Amiibo Training Guide: Mario (SSB4)

Welcome to the Mario amiibo training guide! Thank you for taking the time to visit – your support is much appreciated. Big thanks to Arklaine for sharing his knowledge of Mario and for contributing to the completion of the guide! Without further ado, let’s get started.

Table of Contents

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Section 1: Character Overview

Character Overview

In a sense, Mario is the jack of all trades, and the master of none – surprisingly, this trait serves him well. Mario’s arsenal isn’t as immediately threatening as Bowser’s or Lucina’s, but he still has a large amount of useful tools at his disposal. His tilts are fast and can be chained together, and his smash attacks are quite strong: particularly, forward smash has an especially powerful sweetspot at the tip of its flame. With enough Attack investment, it can even break shields!  Two of Mario’s special moves possess excellent utility: Fireball, which he can use to harass enemies off-stage; and Cape, which allows him to gimp foes by reversing their momentum. With a moveset that perfectly blends speed and power, Mario can handily perform well in any situation and even excel against the right opponent.

Unfortunately, being average has its drawbacks. Mario’s moveset lacks range, which leads to his attacks occasionally whiffing their target. Ironically, Mario also suffers from a poor recovery: his double jump grants acceptable height, but his up special, Super Jump Punch, does not. Mario’s most notable disadvantage, however, is his notoriously flawed AI. It tends to ruthlessly overuse its down smash and side special, both of which are difficult to consistently avoid and punish. Due to these quirks, many trainers cast Mario aside in favor of a more cooperative character.

In a metagame without equipment, Mario becomes a bit better. Since amiibo can no longer invest into their Attack stats, each character’s individual attacks become weaker, and Mario’s kit becomes stronger relative to the rest of the cast. That being said, correcting Mario’s many AI flaws becomes even more important. Your amiibo won’t have any equipment to rely on; as a result, fixing its bad habits may become more difficult.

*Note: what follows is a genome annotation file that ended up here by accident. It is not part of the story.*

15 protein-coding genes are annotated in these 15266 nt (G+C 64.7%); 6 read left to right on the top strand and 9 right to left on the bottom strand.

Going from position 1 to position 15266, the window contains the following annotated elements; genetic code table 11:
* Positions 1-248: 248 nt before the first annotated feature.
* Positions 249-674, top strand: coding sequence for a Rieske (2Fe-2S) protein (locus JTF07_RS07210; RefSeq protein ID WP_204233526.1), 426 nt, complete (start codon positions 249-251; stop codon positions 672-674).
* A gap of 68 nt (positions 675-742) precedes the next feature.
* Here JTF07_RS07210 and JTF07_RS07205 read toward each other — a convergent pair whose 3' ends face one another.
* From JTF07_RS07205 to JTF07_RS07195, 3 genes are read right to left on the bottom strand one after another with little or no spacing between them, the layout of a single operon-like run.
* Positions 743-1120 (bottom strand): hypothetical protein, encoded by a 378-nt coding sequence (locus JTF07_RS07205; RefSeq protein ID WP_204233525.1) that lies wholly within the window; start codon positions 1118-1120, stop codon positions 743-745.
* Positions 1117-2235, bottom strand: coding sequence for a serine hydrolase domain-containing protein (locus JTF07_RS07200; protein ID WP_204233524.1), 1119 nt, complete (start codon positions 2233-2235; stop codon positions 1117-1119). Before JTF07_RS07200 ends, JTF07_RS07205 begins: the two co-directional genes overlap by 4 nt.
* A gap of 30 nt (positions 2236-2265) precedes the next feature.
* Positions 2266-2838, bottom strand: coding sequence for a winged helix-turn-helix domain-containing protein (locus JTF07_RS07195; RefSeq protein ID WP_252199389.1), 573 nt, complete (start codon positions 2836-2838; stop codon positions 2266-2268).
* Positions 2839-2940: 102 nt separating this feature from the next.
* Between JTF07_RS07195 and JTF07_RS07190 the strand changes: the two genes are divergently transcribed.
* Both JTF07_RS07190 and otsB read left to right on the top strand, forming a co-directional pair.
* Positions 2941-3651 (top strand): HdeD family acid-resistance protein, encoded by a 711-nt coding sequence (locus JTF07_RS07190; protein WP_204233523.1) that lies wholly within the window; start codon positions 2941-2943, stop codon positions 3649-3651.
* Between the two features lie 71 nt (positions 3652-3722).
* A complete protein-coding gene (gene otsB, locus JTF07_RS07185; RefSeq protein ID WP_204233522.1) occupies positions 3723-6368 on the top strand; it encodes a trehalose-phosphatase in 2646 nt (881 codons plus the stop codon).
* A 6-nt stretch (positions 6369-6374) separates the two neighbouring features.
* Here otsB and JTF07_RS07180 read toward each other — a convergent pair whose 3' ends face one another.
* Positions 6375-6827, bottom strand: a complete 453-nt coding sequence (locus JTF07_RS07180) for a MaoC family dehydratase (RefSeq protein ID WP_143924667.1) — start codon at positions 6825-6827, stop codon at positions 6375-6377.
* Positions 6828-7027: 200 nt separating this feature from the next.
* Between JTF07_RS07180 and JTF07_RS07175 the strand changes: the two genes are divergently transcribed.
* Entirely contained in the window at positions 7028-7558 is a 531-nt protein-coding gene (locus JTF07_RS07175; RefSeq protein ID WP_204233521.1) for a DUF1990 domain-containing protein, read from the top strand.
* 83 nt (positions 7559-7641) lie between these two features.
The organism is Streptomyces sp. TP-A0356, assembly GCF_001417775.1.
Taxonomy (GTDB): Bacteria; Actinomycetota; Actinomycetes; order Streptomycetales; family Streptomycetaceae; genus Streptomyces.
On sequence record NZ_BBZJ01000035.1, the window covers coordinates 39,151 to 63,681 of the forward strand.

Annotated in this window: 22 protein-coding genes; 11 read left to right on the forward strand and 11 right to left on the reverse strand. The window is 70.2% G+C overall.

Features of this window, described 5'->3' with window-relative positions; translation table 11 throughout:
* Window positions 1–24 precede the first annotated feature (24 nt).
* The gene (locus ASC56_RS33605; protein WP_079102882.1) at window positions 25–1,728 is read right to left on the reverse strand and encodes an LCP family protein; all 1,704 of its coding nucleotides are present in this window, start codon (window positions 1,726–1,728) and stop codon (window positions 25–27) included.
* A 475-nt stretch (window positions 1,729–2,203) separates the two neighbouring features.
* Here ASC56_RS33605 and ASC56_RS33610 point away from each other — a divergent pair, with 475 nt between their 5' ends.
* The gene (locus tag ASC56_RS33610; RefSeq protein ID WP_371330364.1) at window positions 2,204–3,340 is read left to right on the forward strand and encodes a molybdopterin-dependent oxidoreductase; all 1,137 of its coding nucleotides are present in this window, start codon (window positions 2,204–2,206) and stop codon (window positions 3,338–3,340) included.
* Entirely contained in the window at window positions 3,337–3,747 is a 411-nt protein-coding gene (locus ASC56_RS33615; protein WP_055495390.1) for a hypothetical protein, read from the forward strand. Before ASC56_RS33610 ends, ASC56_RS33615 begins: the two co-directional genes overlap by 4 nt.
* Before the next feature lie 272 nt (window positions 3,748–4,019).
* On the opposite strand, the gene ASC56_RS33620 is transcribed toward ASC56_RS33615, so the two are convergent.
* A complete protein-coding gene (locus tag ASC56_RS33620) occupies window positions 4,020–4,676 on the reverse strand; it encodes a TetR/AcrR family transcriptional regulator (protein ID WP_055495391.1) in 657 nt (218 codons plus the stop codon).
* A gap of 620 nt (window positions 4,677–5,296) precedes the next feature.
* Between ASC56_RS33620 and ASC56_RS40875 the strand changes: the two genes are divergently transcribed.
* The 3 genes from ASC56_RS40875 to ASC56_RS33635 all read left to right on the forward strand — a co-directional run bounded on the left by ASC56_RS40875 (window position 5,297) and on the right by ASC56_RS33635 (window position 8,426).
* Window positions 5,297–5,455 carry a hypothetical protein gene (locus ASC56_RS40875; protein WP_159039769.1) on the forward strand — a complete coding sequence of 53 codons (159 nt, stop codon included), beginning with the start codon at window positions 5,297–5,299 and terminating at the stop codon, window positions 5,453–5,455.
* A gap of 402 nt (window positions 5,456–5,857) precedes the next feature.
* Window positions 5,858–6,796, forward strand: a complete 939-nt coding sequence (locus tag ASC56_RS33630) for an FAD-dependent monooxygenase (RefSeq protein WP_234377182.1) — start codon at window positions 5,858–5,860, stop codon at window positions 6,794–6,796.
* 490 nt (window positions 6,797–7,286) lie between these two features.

The Verdict

Training a champion Mario amiibo is a tough task. You’ll need time, skill, and most of all, patience. From what we’ve seen of Mario amiibo in tournaments, they run hot and cold: their effectiveness depends entirely on the skill and ability of the trainer.


Section 2: Recommended Equipment

Recommended Stats & Bonuses

For more information on equipment – including instructions on how to farm for custom parts – please read our amiibo equipment guide.

Most amiibo tournaments allow and encourage equipment. In fact, over ninety percent of competitions do – but if you’d prefer to forgo custom gear and leave your amiibo ‘vanilla’, you can skip this section. Otherwise, you will need to equip your amiibo with a viable setup of stats and bonuses. The following build has been extensively tested and proven effective:

+60 Attack / +60 Defense / Speed

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Recommended Custom Moves

  • Gust Cape: This is a custom move version of Mario’s side special. It adds a powerful windbox that pushes opponents away. As mentioned before, Mario’s AI has a notorious reputation of using its Cape out of a short hop: Gust Cape partially fixes this issue by creating a gap so that enemies cannot run in and attack.
  • Scalding F.L.U.D.D.: This is a custom move version of Mario’s down special, and it’s entirely optional. Rather than pushing enemies away, Scalding F.L.U.D.D. inflicts direct damage. You shouldn’t be teaching your Mario amiibo to use F.L.U.D.D., but if yours decides to try it anyway, this custom move is more effective than the default version.

Once your amiibo’s stats, bonuses, and custom moves are refined and ready to go, your training will officially begin! If you encountered a problem while equipping your amiibo, feel free to join our Discord server to ask for help.


Section 3: Training Your Amiibo